Libya rivals will not take part in Geneva talks

Libya rivals announce will not take part in Geneva talks
2 min read
24 February, 2020
Libya's rival camps announced they had suspended their participation in UN-sponsored peace talks this week in Geneva, although a United Nations spokesman said negotiations would still go ahead.
Haftar's forces launched an offensive against Tripoli (Getty)
Libya's rival camps announced Monday they had suspended their participation in UN-sponsored peace talks this week in Geneva, although a United Nations spokesman said negotiations would still go ahead.

A parliament based in eastern Libya, backed by warlord Khalifa Haftar, said it would not take part because the United Nations Support Mission in Libya (UNSMIL) had not approved all its 13 representatives.

A rival authority in Tripoli, the High State Council - the equivalent of a senate - said it would also not participate in talks scheduled for Wednesday until progress was made in military negotiations.

"It is in light of conclusions (from military discussions) that the high council would decide to take part or not in political dialogue," the Tripoli body said.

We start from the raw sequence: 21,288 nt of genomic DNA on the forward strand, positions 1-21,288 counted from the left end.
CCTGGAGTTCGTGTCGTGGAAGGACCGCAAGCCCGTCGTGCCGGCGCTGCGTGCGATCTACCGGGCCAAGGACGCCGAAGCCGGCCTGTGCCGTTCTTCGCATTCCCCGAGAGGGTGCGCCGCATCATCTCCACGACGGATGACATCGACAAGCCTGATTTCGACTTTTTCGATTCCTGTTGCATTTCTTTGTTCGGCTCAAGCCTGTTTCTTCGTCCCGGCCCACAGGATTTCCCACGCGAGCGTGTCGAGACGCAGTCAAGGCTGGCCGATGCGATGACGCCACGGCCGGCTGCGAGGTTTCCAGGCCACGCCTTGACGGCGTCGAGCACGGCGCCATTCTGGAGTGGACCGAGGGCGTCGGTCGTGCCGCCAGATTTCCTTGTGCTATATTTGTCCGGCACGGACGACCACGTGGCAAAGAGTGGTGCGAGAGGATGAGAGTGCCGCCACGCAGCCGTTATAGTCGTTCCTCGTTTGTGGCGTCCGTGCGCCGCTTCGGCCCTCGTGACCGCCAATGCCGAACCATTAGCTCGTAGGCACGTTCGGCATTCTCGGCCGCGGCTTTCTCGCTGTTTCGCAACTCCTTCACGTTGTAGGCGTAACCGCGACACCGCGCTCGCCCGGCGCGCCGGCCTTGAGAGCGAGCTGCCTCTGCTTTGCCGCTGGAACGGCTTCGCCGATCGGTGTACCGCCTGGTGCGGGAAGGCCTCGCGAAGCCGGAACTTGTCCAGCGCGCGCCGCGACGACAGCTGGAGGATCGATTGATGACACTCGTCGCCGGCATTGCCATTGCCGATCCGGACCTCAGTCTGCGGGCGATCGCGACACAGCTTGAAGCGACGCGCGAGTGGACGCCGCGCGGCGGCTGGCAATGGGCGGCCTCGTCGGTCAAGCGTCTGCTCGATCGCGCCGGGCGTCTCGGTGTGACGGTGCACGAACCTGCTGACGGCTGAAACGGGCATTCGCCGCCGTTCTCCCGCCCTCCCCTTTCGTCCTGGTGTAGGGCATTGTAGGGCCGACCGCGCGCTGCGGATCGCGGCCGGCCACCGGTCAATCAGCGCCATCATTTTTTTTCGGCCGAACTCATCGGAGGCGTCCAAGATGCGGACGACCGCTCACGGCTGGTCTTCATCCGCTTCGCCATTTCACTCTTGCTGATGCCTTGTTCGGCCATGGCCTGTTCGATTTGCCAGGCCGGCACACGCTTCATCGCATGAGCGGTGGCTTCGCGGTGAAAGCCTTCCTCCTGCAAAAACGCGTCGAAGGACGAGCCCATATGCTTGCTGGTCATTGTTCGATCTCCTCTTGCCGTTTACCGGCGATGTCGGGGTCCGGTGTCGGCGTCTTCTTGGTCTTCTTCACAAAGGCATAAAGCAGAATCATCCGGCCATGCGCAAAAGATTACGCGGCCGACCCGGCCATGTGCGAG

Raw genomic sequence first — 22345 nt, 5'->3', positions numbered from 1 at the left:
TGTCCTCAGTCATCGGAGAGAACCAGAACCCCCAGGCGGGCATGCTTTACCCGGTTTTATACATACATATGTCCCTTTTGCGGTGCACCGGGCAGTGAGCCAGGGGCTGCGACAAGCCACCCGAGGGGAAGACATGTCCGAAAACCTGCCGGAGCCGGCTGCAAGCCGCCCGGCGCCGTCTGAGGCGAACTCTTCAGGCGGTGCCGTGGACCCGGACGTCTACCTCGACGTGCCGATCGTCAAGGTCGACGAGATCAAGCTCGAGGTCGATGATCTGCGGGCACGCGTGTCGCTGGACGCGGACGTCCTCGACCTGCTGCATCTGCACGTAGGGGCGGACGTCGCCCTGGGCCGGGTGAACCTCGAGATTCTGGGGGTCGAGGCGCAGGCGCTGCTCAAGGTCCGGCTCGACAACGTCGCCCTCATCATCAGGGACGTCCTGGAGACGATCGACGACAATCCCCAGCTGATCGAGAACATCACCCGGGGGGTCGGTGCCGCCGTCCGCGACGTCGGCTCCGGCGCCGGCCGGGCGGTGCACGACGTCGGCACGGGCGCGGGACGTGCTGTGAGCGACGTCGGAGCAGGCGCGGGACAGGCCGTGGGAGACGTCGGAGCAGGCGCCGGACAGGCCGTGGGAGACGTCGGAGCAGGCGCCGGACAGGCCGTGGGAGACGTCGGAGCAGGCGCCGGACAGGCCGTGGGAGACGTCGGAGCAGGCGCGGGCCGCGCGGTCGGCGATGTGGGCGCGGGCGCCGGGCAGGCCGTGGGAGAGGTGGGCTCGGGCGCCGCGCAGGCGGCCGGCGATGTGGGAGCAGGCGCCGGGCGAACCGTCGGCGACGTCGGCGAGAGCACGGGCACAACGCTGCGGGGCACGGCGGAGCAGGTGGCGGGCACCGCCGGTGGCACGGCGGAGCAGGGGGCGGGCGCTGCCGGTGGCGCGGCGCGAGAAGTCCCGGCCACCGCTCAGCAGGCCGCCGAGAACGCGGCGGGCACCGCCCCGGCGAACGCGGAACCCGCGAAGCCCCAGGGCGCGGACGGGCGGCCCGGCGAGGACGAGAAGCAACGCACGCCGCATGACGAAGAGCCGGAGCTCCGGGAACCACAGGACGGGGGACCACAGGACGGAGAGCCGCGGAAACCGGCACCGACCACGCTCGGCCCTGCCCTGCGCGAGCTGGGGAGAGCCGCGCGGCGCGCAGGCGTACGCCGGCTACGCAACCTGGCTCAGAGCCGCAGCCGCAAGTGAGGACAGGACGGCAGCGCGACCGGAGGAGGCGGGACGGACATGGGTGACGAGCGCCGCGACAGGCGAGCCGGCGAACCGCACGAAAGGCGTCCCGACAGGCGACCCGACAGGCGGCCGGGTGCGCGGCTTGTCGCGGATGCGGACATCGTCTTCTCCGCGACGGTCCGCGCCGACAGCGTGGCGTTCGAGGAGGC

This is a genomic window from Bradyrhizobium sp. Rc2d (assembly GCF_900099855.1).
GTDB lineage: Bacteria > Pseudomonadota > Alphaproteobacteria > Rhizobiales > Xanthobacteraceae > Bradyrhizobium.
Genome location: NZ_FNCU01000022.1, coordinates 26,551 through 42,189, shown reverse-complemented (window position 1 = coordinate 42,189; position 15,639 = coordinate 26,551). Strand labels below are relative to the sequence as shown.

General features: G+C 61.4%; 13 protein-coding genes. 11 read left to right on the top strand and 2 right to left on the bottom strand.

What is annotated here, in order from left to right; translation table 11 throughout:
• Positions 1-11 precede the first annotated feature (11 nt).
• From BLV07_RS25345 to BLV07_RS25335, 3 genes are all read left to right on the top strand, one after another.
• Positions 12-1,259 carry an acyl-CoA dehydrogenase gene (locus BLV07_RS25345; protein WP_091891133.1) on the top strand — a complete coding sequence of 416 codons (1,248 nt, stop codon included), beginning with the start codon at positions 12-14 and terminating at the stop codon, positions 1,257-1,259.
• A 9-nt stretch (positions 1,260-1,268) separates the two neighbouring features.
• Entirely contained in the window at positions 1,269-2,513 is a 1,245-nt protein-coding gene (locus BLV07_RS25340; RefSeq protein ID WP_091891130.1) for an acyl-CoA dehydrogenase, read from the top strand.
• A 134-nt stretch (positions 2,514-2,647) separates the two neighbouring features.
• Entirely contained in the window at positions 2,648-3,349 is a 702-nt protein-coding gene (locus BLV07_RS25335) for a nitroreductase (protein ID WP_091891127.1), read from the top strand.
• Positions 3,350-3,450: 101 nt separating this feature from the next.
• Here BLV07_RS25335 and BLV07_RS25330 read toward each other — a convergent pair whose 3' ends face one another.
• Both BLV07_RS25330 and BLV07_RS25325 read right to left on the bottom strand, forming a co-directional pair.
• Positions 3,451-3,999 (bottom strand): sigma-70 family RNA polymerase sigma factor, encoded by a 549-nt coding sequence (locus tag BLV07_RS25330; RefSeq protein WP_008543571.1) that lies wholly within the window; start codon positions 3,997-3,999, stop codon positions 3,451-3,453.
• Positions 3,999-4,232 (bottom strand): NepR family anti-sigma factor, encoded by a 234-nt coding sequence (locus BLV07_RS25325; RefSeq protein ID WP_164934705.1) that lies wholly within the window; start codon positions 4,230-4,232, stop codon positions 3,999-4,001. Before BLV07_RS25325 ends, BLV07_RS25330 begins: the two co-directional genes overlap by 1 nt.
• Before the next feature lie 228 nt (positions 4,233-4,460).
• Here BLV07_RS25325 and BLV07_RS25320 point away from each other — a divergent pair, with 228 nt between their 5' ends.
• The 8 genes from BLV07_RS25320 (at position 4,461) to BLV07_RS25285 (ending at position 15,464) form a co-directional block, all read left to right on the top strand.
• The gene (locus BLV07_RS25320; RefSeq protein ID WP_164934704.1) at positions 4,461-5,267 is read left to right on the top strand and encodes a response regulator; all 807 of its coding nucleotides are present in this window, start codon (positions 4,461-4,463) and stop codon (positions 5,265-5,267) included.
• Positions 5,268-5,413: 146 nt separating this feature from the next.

Haftar's forces launched an offensive against Tripoli, seat of the UN-recognised Government of National Accord (GNA), last April.

Stalemate around the capital's southern suburbs has persisted for months since then.

A joint military commission with five members from each said wound up talks Sunday in Geneva with a "draft ceasefire agreement" to be finalised in March, according to the UN mission.

A spokesman for UNSMIL said Monday that the political dialogue would still take place.

"The Libyan political dialogue will go ahead as previously scheduled, on 26 February," Jean El Alam told AFP.

"Many participants have already arrived in Geneva and we hope all invited participants follow suit," he said.

Read more: Fighter loyal to warlord Libya's Haftar kill 16 Turkish soldiers

But Khaled el-Mechri of the GNA-aligned High State Council said it would not be bound by the outcome of political talks if they went ahead "before knowing the military dialogue's conclusions".



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